Comet Giacobini–Zinner (official designation: 21P/Giacobini–Zinner) is a periodic comet in the Solar System.

It was discovered by Michel Giacobini (from Nice, France), who observed the comet in the constellation of Aquarius on December 20, 1900. It was recovered two passages later by Ernst Zinner (from Bamberg, Germany) while observing variable stars near Beta Scuti on October 23, 1913.

During its apparitions, Giacobini–Zinner can reach about the 7-8th magnitude,[4] but in 1946 it underwent a series of outbursts that made it as bright as 5th magnitude. It is the parent body of the Giacobinids meteor shower (also known as the Draconids). The comet currently has an Earth-MOID of 0.035 AU (5,200,000 km; 3,300,000 mi).[1]

Giacobini–Zinner was the target of the International Cometary Explorer spacecraft, which passed through its plasma tail on September 11, 1985. In addition, Japanese space officials considered redirecting the Sakigake interplanetary probe toward a 1998 encounter with Giacobini–Zinner, but that probe lacked the propellant for the necessary maneuvers and the project was abandoned.

The comet nucleus is estimated to be 2.0 kilometers in diameter.[1]

Comet 21P Giacobini-Zinner September 2018
Near 2018 perihelion
Comet 21P Giacobini-Zinner
Discovered byMichel Giacobini, Ernst Zinner
Discovery dateDecember 20, 1900
1900 III; P/1900 Y1; 1913 V;
P/1913 U1; 1926 VI; 1933 III;
1940 I; 1946 V; 1959 VIII;
1966 I; 1972 VI; 1979 III;
1985 XIII; 1992 IX
Orbital characteristics A
EpochMarch 6, 2006
Aphelion6.014 AU
Perihelion1.038 AU
Semi-major axis3.526 AU
Orbital period6.621 a
Earth MOID0.035 AU (5,200,000 km)[1]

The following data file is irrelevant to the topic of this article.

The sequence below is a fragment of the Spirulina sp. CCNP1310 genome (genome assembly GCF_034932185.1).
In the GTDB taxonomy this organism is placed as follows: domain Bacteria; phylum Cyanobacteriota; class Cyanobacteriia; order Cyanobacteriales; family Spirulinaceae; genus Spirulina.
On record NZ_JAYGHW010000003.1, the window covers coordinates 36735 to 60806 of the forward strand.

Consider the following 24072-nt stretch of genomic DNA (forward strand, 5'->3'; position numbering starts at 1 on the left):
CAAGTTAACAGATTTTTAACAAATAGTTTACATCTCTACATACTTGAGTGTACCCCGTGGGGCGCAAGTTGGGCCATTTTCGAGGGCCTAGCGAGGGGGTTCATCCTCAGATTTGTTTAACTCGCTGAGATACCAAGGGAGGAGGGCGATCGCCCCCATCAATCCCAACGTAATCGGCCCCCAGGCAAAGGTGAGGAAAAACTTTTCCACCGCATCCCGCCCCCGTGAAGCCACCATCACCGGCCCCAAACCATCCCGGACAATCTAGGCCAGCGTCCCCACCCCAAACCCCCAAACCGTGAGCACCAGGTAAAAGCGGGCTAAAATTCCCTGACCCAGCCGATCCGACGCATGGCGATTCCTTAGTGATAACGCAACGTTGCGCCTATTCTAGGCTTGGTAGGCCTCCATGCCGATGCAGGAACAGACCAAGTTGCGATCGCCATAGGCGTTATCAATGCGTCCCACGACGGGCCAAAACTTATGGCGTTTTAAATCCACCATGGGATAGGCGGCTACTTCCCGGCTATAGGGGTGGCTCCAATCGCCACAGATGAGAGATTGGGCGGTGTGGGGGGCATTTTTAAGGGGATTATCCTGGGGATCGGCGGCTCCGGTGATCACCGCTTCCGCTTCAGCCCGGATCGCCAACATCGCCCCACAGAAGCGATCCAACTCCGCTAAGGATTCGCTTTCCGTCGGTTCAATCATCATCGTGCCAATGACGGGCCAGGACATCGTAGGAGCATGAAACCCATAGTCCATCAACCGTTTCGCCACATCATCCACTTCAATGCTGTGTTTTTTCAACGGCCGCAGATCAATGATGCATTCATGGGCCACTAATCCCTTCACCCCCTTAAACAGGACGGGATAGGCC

Dimensions2 km[1]
Last perihelion2018-Sep-10[1][2]
February 11, 2012[3]
July 2, 2005[3]
Next perihelion2025-Mar-25[3]


  1. ^ a b c d e "JPL Small-Body Database Browser: 21P/Giacobini–Zinner" (last observation:2013-04-01). Jet Propulsion Laboratory. Retrieved 2016-01-10.
  2. ^ Syuichi Nakano (2012-02-05). "21P/Giacobini-Zinner (NK 2191)". OAA Computing and Minor Planet Sections. Retrieved 2012-02-18.
  3. ^ a b c MPC
  4. ^ King, Bob (29 August 2018). "Comet 21P/Giacobini-Zinner Shines in September - Sky & Telescope". Sky & Telescope. Retrieved 15 September 2018.

External links

Numbered comets
21P/Giacobini–Zinner Next
1978 in spaceflight

1978 saw the launch of the Pioneer Venus missions launched by the United States, on 20 May and 8 August. The Pioneer Venus Multiprobe landed four spacecraft on the planet, one of which transmitted data for 67 minutes before being destroyed by atmospheric pressure. ISEE-C, which was launched on 8 December, flew past comet 21P/Giacobini–Zinner in 1985, and Halley's Comet in 1986.

1985 in spaceflight

The following is an outline of 1985 in spaceflight.


20D/Westphal was a periodic comet with an orbital period of 61 years. It fits the classical definition of a Halley-type comet with (20 years < period < 200 years). It was originally discovered by the German astronomer J. G. Westphal (Göttingen, Germany) on July 24, 1852.

It was independently discovered by the American astronomer Christian Heinrich Friedrich Peters (Constantinople) on August 9.

The comet was last seen between September 27 and November 26, 1913, first by Pablo T. Delavan (La Plata Astronomical Observatory) and then others. It was predicted to return in 1976 but was never observed, and is now considered a lost comet.


Comet Kopff or 22P/Kopff is a periodic comet in the Solar System. Discovered on August 23, 1906, it was named after August Kopff who discovered the comet. The comet was missed on its November 1912 return, but was recovered on its June 1919 return. The comet has not been missed since its 1919 return and its last perihelion passage was on May 25, 2009. Close approaches to Jupiter in 1938 and 1943 decreased the perihelion distance and orbital period. 22P/Kopff’s next perihelion passage is 18 March 2022.